4. Division of Banks Issues Guidance on Approvals for Interactive Teller Machines

The Division of Banks has issued a legal opinion that provides guidance on the regulatory approval process for the installation of an Interactive Teller Machine (“ITM”) at a location other than an existing banking office. According to the June 7 opinion letter, an ITM would be considered an “electronic branch,” as are Automated Teller Machines (“ATMs”) under Chapter 167B of the General Laws of Massachusetts and the Division’s regulations at 209 C.M.R. 31.00. The application process for an ITM therefore would follow the existing procedure for an application to establish an ATM, which is to submit a notice to the Division within 30 days after opening the ATM location. As described in the opinion letter, an ITM generally has the functionality of an ATM, but with an additional interactive video component. The video component allows the customer to interact with a bank employee, allowing the bank to deliver typical call center services to the customer through an ITM. These are services that customers can typically access over the telephone, such as placing a stop on a debit card, verifying account history and ordering checks. ITMs also allow customers to initiate a stop payment order, request reissue of a debit card, make reports of loss of a money order or treasurer’s check, and notify the bank of a change of address, each of which requires the customer to return a form to the bank by mail.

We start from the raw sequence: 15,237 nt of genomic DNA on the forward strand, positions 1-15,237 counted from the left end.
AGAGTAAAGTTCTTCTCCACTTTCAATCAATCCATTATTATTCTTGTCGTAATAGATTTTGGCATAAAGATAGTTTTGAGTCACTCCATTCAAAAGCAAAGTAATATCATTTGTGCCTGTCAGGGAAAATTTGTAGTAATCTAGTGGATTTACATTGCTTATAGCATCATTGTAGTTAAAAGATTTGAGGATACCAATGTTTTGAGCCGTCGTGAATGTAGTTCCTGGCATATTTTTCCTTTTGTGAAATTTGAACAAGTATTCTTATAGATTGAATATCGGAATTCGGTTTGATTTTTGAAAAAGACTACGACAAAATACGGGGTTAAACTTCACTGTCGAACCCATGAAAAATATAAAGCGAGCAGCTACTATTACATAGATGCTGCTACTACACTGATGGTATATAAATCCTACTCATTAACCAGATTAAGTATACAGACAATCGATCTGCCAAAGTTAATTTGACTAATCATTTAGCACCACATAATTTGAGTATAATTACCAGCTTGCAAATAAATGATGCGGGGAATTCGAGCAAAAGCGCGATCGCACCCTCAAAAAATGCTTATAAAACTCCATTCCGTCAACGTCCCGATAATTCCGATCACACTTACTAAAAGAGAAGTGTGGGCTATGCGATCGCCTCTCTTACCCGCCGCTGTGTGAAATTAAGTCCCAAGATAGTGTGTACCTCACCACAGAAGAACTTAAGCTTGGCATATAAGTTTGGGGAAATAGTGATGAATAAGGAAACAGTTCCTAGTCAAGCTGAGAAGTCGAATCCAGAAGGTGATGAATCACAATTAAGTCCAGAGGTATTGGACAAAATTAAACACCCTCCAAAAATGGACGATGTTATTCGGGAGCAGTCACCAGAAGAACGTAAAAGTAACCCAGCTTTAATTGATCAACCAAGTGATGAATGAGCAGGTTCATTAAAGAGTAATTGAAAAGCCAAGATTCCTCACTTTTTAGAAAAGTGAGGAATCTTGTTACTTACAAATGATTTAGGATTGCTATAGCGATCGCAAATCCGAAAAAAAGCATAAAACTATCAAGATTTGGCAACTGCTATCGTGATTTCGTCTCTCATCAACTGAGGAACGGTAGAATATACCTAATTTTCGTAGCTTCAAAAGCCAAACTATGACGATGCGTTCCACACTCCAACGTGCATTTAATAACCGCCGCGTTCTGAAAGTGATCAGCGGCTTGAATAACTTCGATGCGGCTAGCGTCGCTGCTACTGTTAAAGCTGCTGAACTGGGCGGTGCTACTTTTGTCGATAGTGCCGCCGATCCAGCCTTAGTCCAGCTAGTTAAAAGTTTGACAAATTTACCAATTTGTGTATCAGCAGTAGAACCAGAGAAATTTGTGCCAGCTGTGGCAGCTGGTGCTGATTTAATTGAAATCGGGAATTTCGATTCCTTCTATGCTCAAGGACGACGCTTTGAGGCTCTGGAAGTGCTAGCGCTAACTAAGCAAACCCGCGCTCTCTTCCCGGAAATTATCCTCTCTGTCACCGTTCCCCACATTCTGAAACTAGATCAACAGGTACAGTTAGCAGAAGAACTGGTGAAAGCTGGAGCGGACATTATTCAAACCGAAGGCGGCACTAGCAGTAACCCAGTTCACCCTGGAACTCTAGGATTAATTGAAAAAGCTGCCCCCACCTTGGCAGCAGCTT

Nutter Notes: The Division also considered whether the interactive features of ITMs would make them “manned electronic branches,” which are prohibited under Chapter 167B, Section 3 of the General Laws of Massachusetts unless located at a banking office. The Division concluded that ITMs are not manned electronic branches but instead are automated machines operated by the customer because there is no bank employee onsite to operate the ITM on the customer’s behalf. According to the opinion letter, each of the transactions available through an ITM are initiated by a customer, certain of which require the customer to return a signature form by mail to complete the transaction. The opinion letter also noted that the OCC has considered whether devices similar to ITMs, called remote service units (“RSUs”), were bank branches, concluding in a 1997 interpretive letter that RSUs are not branches. In 1999, the OCC adopted a regulation defining an RSU as an “automated facility, operated by a customer of a bank, that conducts banking functions, such as receiving deposits, paying withdrawals, or lending money,” and may be equipped with a telephone or video component that allows contact with a bank employee. The OCC regulation also provides that RSUs are not subject to state geographic or operational restrictions or licensing laws.